On May 15, 2010, 16-year-old Bronx native Kalief Browder was arrested for the alleged theft of a backpack. For this minor offense, Browder was imprisoned in New York’s notorious Rikers Island for three years, where he was physically and mentally brutalized, spending the majority of his time in solitary confinement, in inhumane conditions, as his trial was continually pushed back by indifferent, overworked attorneys. While Browder was offered countless plea deals that would result in an early release, he declined, unwilling to admit guilt for a crime he did not commit.
Though he was eventually released, in June 2015, Browder committed suicide—another young African American broken by an unfair system—which is where Jenner Furst’s six-part Spike documentary series Time: The Kalief Browder Story picks up.
Executive produced by Harvey Weinstein and Jay Z, Time operates in the vein of Ava DuVernay’s Oscar-nominated 13th, deconstructing each layer of corruption and each broken cog in America’s criminal justice system. Examining the torture prisoners go through, the series demonstrates the pervasive destructive power of this system, as Browder’s mother Venida watches her own health decline—eventually dying, unable to cope with the trauma of the injustice her son experienced.
Speaking with Deadline on the second anniversary of Browder’s death, Furst discusses dramatic systemic improvements that have resulted from the series, and the distance our country has to go to create meaningful, necessary change.
At what point did you first hear the name Kalief Browder?
Being in New York, Kalief Browder’s name starting coming up in 2013, when he got out. I think that for all of us in New York, it was one of those neck-turning stories. How could this happen? How could this happen to a child?
It wasn’t until he passed that we became committed to telling his story, because we felt the evening news and the local reporting was never going to be able to immortalize this young man like a series could.
What was the process of gaining access to your doc subjects—particularly, Kalief Browder’s relatives—and how did you gain their trust?
Being a biographer and getting underneath the life of a subject who is no longer with you is a really surreal experience. Very soon after he died—within a couple weeks—we were sitting face to face with his mother and his family. Luckily, they were familiar with the work that I had done in the community, tackling issues of the war at home and racial disparity, and injustice in America.
I don’t think you can ever fake this type of trust. I think it takes a lot of eye-to-eye conversations, a lot of hand-holding, a lot of hugging, and a lot of genuine connection, because people suffering from this type of pain can see through all layers of bullsh*t. If you have bullsh*t in your heart, it’s not easy to gain trust, so we had to keep our hearts clean and clear, and pursue this with the utmost integrity, and that’s what we did.
Some of the most fascinating subjects in the doc are those who admit to their own wrongdoing—corrupt correctional officers, for example. What were their motivations in participating in the doc?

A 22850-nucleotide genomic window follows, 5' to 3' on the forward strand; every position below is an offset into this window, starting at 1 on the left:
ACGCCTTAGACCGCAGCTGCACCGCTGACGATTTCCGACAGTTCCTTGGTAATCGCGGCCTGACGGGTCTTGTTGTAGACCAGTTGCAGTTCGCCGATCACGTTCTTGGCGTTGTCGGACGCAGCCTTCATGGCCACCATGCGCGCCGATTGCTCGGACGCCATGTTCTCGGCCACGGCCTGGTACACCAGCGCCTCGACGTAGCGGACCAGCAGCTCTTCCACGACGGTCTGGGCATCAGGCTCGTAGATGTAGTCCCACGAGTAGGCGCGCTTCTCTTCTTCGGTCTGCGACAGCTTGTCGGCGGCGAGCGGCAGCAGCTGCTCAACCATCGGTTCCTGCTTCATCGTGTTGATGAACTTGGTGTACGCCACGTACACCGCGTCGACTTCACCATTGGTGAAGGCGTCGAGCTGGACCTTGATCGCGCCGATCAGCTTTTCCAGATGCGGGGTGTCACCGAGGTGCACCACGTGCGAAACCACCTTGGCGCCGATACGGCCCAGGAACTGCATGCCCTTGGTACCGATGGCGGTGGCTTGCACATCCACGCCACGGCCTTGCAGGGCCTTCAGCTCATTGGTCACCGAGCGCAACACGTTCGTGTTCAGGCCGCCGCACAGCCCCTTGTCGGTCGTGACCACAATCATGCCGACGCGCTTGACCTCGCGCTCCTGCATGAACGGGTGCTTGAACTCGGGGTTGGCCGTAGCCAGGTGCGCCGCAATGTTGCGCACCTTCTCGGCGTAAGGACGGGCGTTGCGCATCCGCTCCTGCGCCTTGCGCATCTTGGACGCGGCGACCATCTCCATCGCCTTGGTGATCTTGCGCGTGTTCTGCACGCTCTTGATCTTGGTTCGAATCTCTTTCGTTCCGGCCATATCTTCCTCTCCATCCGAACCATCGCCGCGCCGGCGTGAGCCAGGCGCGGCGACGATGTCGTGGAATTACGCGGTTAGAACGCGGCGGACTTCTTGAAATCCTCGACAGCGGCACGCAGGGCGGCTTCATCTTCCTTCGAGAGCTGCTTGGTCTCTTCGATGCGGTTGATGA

I think we all have pain, and we all have a story to tell. The way that we always approach interviews is to leave them open-ended and explore every layer of humanity that could exist for these people. We said, “You had a tough job. It’s not easy to keep control of boys in a Lord Of The Flies environment, where they have knives, and they’re huge kids who could beat the sh*t out of you.”
The guards responded very open-mindedly and were clear that they had essentially lived a life of sin in there, but wouldn’t you?
What do you make of figures in the doc like former Bronx District Attorney Robert Johnson—African Americans in power who are enabling this system of institutionalized slavery?
I think that one of the biggest wake-up calls to see on Twitter each time the episodes were airing was when people began to make the connection that most of the COs abusing [Browder] were of color; that the District Attorneys were of color; that the judges who violated him in the worst way were of color; that the union president was of color.
It shows a layer of nuance that doesn’t make it as easy as it seems to solve the problem. In fact, it makes us dig a lot deeper to realize what’s really happening.
I think when you get to the core of it, power corrupts, and absolute power corrupts absolutely. When you get to people of power, like the DA, the money that came with that, or just the social capital of it corrupted them, and they abandoned their people and their community. I think it’s a cautionary tale for folks getting into public service, not to forget about what really matters—and that’s your constituents and your union members, or your young men who don’t deserve to be tortured for a backpack.
I think it’s a complex issue, and I think Ava [DuVernay]’s film [13th] is a great CliffsNotes version of this story. Ava’s film and our film gives you a chance to take off the racial glasses that make us think this is a black-and-white story, and realize there’s a million shades of gray here.
How did you get access to prison footage and other visual elements necessary to tell the full story?
As a journalist, I value my sources, and I wouldn’t expose them under any condition. That said, a lot of the footage that you see in the film that isn’t CCTV or an interrogation video is stuff that we were able to gather inside Rikers Island, when we were finally granted access after two years.
My proposal was in way before Jay or Harvey were involved. They didn’t pay it much mind. Of course, when Jay and Harvey get out in the news, now all of the sudden we have an issue—we’ve got to show these guys something.